This week marks the 50th anniversary of Apollo 11 – the mission that took the first humans to the moon. The pioneering journeys of Michael Collins, Edwin “Buzz” Aldrin and the late Neil Armstrong to our closest celestial neighbour was achieved through the determination and sacrifice of many, and not without significant political will and financial backing. This great feat of engineering, bravery and adventure inspired a whole generation, and continues to do so…or does it?
Earlier this month, I had the privilege of hosting the first Occupy Mars seminar at Wolfson College, Oxford. I was joined by several speakers from around the university and further afield to discuss what it will take to get humans to Mars one day.
Some of you may know (from my previous post) that a few months ago I was selected to take part in a two-week expedition as an analogue astronaut to the Mars Society’s Mars Desert Research Station (MDRS) in the Utah desert. Late December, our crew completed this expedition and arrived back on Earth and it was truly an out-of-this-world experience!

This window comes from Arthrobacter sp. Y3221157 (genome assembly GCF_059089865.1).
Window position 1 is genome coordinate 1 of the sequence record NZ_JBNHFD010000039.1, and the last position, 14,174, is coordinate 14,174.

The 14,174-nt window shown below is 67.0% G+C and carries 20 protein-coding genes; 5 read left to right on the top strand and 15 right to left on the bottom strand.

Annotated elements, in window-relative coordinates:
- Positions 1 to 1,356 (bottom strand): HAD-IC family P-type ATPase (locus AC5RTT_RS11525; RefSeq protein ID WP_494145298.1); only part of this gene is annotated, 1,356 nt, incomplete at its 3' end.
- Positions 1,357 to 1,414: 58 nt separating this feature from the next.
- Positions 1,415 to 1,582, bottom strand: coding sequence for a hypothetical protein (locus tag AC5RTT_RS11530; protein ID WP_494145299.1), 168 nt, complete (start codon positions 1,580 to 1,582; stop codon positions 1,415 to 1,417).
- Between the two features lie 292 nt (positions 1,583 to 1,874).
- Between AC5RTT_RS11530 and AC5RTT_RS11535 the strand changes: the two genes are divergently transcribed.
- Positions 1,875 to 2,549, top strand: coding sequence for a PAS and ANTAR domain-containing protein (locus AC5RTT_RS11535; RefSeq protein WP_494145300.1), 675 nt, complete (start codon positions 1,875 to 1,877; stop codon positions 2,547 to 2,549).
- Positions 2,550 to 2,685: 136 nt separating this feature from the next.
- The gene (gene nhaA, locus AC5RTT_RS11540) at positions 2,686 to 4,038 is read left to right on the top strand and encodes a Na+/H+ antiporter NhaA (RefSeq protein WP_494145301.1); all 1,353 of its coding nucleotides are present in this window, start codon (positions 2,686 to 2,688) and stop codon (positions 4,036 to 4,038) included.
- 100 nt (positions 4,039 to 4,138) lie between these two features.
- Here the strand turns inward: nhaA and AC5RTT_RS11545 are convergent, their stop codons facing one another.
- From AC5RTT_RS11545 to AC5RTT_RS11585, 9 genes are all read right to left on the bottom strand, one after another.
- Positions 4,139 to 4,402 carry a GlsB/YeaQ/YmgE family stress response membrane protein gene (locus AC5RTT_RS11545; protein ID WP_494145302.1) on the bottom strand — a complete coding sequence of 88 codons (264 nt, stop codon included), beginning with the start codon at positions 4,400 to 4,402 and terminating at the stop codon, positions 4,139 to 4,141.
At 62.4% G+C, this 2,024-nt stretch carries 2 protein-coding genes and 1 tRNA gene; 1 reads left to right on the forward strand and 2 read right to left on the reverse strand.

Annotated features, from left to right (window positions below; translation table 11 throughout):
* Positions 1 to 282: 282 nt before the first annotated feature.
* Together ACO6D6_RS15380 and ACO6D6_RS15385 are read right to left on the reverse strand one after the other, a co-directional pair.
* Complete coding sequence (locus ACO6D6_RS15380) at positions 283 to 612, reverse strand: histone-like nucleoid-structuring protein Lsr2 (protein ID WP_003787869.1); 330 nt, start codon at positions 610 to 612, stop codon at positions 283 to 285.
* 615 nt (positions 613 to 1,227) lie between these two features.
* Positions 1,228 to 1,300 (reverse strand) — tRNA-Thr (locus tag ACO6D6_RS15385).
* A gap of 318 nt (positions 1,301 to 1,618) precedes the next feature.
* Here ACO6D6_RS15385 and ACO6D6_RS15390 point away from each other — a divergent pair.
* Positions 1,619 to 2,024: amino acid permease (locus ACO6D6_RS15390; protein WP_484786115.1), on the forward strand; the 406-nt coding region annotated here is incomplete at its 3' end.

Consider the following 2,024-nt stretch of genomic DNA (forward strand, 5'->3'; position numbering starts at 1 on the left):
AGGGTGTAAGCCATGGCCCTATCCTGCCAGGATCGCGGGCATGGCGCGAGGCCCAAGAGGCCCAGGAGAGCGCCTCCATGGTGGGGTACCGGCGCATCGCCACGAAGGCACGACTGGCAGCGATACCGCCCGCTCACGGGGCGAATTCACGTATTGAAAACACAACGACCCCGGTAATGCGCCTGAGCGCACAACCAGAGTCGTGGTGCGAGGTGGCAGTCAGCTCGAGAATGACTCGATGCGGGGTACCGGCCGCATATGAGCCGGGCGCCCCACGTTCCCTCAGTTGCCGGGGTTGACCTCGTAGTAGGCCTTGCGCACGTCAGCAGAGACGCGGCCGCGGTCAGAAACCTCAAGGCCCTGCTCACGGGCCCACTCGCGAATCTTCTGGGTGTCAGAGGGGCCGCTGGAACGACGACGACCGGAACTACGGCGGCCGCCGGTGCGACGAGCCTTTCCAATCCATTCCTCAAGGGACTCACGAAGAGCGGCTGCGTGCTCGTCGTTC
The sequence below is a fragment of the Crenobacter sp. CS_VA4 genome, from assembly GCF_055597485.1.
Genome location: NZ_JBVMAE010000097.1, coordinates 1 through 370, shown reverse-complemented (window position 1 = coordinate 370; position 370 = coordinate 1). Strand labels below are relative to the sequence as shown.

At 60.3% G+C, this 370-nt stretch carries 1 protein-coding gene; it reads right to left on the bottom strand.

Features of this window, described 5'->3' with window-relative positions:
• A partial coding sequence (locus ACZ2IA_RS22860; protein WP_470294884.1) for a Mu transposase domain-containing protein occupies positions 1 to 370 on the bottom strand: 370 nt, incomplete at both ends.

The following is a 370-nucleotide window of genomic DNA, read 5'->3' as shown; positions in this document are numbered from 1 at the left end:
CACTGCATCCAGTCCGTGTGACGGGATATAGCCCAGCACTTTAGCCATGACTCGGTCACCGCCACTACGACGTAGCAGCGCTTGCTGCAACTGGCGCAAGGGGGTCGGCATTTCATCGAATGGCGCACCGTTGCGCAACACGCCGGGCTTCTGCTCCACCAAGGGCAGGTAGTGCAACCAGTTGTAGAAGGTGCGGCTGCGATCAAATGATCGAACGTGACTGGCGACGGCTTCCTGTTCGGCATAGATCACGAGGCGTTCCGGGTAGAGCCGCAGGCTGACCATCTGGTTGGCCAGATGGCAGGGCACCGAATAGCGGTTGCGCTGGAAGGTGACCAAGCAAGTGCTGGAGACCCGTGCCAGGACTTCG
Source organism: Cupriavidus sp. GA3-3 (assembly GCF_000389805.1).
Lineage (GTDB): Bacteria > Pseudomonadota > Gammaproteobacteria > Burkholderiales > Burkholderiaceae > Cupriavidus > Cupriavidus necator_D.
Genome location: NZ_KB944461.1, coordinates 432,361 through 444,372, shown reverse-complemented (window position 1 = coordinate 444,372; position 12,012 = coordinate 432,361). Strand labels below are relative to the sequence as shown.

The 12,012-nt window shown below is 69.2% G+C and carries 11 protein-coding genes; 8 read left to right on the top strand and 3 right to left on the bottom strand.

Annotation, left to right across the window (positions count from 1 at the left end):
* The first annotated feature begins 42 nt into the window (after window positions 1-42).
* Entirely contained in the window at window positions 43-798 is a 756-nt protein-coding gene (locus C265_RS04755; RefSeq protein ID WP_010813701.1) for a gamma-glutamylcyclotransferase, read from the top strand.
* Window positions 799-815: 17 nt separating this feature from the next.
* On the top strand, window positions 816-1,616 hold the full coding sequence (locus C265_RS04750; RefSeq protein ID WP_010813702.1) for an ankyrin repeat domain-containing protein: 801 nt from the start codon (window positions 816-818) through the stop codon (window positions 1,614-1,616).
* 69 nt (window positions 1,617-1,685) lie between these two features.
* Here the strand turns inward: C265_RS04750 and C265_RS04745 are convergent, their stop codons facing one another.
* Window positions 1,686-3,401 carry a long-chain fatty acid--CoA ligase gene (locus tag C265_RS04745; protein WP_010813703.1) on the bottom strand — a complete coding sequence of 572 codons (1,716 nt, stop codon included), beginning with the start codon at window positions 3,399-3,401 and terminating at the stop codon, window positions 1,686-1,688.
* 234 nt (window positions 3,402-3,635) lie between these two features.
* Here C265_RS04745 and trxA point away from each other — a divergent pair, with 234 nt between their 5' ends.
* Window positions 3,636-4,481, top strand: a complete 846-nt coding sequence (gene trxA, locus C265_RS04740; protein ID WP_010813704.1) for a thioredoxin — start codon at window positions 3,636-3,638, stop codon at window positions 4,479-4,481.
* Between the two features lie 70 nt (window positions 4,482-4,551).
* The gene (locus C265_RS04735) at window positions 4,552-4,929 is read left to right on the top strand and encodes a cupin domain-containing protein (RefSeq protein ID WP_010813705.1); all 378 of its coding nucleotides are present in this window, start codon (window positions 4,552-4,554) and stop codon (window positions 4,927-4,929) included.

I’m pleased to announce that I have been selected to take part in a two-week expedition as an analogue astronaut to the Mars Desert Research Station (MDRS) in the Utah desert early this December. It is a facility to learn and prepare for what life on Mars will be like in future human space exploration missions. Over 170 crews have stayed at MDRS and I will be forming the 184th.